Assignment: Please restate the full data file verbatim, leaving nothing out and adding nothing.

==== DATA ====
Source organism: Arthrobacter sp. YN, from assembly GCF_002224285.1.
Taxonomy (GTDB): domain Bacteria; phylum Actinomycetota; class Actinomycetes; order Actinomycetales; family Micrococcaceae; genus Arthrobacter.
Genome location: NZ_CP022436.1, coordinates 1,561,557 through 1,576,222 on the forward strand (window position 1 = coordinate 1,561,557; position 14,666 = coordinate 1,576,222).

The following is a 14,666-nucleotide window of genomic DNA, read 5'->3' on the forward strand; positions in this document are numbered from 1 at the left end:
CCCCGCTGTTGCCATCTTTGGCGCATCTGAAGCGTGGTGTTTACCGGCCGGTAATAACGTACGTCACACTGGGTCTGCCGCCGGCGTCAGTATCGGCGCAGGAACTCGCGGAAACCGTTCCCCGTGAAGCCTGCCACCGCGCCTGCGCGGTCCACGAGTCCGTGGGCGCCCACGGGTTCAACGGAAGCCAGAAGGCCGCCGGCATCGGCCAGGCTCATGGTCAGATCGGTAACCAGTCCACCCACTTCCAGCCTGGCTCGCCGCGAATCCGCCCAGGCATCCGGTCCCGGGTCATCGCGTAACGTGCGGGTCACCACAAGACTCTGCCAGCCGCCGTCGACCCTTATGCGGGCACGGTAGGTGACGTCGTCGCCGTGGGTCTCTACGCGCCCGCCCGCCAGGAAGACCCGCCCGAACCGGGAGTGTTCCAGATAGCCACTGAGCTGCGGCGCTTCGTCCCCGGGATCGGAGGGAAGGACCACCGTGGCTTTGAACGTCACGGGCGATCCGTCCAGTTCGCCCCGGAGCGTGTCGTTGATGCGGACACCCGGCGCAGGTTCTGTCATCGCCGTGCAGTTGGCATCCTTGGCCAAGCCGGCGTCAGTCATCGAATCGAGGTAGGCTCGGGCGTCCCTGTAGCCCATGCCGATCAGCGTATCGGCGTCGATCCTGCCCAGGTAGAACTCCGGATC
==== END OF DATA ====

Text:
Source organism: Arthrobacter sp. YN, from assembly GCF_002224285.1.
Taxonomy (GTDB): domain Bacteria; phylum Actinomycetota; class Actinomycetes; order Actinomycetales; family Micrococcaceae; genus Arthrobacter.
Genome location: NZ_CP022436.1, coordinates 1,561,557 through 1,576,222 on the forward strand (window position 1 = coordinate 1,561,557; position 14,666 = coordinate 1,576,222).

The following is a 14,666-nucleotide window of genomic DNA, read 5'->3' on the forward strand; positions in this document are numbered from 1 at the left end:
CCCCGCTGTTGCCATCTTTGGCGCATCTGAAGCGTGGTGTTTACCGGCCGGTAATAACGTACGTCACACTGGGTCTGCCGCCGGCGTCAGTATCGGCGCAGGAACTCGCGGAAACCGTTCCCCGTGAAGCCTGCCACCGCGCCTGCGCGGTCCACGAGTCCGTGGGCGCCCACGGGTTCAACGGAAGCCAGAAGGCCGCCGGCATCGGCCAGGCTCATGGTCAGATCGGTAACCAGTCCACCCACTTCCAGCCTGGCTCGCCGCGAATCCGCCCAGGCATCCGGTCCCGGGTCATCGCGTAACGTGCGGGTCACCACAAGACTCTGCCAGCCGCCGTCGACCCTTATGCGGGCACGGTAGGTGACGTCGTCGCCGTGGGTCTCTACGCGCCCGCCCGCCAGGAAGACCCGCCCGAACCGGGAGTGTTCCAGATAGCCACTGAGCTGCGGCGCTTCGTCCCCGGGATCGGAGGGAAGGACCACCGTGGCTTTGAACGTCACGGGCGATCCGTCCAGTTCGCCCCGGAGCGTGTCGTTGATGCGGACACCCGGCGCAGGTTCTGTCATCGCCGTGCAGTTGGCATCCTTGGCCAAGCCGGCGTCAGTCATCGAATCGAGGTAGGCTCGGGCGTCCCTGTAGCCCATGCCGATCAGCGTATCGGCGTCGATCCTGCCCAGGTAGAACTCCGGATC